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10-30-2017, 05:36 PM   #46
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QuoteOriginally posted by pendennis Quote
Zeiss first coated lens elements in 1935, and Kodak didn't start to coat lenses until ca. 1938. However, as early as the 1890's experiments started to take place for coating lenses.
This was for optics designed for military applications, single coating started to appear in the consumer market until the late 1940s when 35mm photography was in its early stages. Multi coating started to appear in 1950s along with the first retro-focus wide angle lenses for SLRS.

QuoteOriginally posted by TomB_tx Quote
Leica users forum where a user compares picture results from an early 1926 Leica model A (the first successful 35mm still camera) and its original Elmar 50 mm f3.5 uncoated lens, using Portra 160 film, to a Leica M10 (24mp) camera with modern lens.
The Leica Elmar 5cm f/3.5 is a very simple optical design, the fact that there isn't much difference between the coated/uncoated versions isn't hugely surprising. Lower element count means fewer air/glass interfaces where internal reflections can propogate and foul up image contrast. Older uncoated/single coated lenses with apertures of f/2.8 and faster show a more dramatic change in imaging characteristics.

10-30-2017, 05:56 PM   #47
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QuoteOriginally posted by Digitalis Quote
The Leica Elmar 5cm f/3.5 is a very simple optical design, the fact that there isn't much difference between the coated/uncoated versions isn't hugely surprising. Lower element count means fewer air/glass interfaces where internal reflections can propogate and foul up image contrast. Older uncoated/single coated lenses with apertures of f/2.8 and faster show a more dramatic change in imaging characteristics.
That's really the great advantage to the tessar design, isn't it? Works great coated or not, and is very sharp either way.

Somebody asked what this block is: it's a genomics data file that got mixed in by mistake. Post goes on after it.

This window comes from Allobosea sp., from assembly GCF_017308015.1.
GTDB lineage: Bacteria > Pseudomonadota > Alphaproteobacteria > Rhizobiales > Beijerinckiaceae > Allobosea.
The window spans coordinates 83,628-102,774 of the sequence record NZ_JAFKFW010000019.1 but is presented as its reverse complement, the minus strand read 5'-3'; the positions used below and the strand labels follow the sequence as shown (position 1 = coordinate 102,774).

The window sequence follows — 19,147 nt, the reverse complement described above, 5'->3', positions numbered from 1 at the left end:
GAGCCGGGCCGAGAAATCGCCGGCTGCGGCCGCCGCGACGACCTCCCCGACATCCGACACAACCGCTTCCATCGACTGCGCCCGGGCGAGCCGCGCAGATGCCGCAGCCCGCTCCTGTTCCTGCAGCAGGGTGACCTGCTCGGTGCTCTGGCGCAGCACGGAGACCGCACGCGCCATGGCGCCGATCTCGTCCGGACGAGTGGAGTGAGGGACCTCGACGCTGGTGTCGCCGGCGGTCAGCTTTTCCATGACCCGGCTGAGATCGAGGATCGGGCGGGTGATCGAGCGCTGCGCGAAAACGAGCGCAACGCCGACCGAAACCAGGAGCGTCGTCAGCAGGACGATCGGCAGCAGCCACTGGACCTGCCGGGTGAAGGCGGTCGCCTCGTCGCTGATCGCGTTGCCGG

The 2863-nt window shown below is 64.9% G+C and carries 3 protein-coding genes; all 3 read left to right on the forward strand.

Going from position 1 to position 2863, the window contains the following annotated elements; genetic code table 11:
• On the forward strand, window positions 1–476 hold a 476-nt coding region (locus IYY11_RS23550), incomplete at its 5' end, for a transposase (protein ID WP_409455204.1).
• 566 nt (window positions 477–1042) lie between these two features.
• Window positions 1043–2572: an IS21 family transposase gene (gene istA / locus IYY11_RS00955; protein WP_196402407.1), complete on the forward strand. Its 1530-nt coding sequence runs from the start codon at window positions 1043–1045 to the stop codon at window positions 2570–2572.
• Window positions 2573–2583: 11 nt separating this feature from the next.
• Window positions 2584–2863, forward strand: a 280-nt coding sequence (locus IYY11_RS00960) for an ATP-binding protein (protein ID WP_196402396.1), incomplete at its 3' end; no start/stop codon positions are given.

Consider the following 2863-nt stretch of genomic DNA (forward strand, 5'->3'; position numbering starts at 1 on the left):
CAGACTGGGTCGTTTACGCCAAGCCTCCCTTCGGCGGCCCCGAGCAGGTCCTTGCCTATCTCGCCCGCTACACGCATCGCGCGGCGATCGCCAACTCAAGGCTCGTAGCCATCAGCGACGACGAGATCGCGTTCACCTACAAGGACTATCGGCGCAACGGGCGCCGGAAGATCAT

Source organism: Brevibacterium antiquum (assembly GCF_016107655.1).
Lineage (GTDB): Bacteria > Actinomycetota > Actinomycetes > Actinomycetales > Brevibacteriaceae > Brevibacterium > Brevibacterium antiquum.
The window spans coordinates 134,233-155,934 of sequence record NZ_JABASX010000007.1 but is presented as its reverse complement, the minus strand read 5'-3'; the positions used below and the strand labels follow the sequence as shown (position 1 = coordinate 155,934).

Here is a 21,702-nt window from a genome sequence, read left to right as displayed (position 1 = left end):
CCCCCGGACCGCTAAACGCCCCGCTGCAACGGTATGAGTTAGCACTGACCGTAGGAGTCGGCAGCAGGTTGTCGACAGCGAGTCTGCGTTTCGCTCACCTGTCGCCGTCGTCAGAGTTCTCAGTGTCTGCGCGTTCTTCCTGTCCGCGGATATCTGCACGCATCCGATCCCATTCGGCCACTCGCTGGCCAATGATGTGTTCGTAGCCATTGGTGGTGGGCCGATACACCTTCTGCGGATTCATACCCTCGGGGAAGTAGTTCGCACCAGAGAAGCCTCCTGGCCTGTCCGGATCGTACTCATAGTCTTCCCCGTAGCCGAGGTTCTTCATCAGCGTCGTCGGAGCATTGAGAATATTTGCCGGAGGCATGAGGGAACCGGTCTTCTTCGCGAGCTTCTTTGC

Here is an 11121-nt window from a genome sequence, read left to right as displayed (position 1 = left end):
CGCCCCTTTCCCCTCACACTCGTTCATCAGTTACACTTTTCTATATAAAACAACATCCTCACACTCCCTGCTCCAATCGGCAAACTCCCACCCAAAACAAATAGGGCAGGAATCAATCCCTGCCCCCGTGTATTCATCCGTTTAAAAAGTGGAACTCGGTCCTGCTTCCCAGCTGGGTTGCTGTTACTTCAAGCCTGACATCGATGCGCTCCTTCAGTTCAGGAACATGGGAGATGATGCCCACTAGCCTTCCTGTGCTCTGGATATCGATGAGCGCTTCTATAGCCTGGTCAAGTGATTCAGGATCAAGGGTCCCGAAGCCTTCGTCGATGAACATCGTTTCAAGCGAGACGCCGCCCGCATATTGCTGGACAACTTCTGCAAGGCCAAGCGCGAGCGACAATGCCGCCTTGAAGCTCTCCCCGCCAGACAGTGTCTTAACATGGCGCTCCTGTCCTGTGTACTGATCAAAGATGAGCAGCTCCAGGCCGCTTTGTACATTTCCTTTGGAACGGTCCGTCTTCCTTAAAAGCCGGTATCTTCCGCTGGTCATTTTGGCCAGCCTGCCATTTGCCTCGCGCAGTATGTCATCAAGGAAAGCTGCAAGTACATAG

10-30-2017, 06:40 PM   #48
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QuoteOriginally posted by timw4mail Quote
That's really the great advantage to the tessar design, isn't it?
Unfortunately it isn't that fast or well corrected, the Kodak Ektar 50mm f/1.9 from 1941 even with its triplet of cemented groups, desperately needed coatings in order to produce reasonable contrast at its widest aperture.

The need for faster lenses pushed the industry towards improved multi-coatings. Sticking with the design philosophies of the past simply didn't cut it for 35mm photography. The lenses we work with today would have been inconceivable in the 1950s.
10-30-2017, 07:51 PM   #49
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What struck me the most about this comparison was the muddy, artificial look of the digital colors, particularly on the overall view, but also on the crops. I normally prefer 35mm film and a three element, multicoated lens to any digital cameras, so resolution doesn't mean much to me. Mainly the colors, DR, and the rendering of space.

10-30-2017, 08:21 PM   #50
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QuoteOriginally posted by stevebrot Quote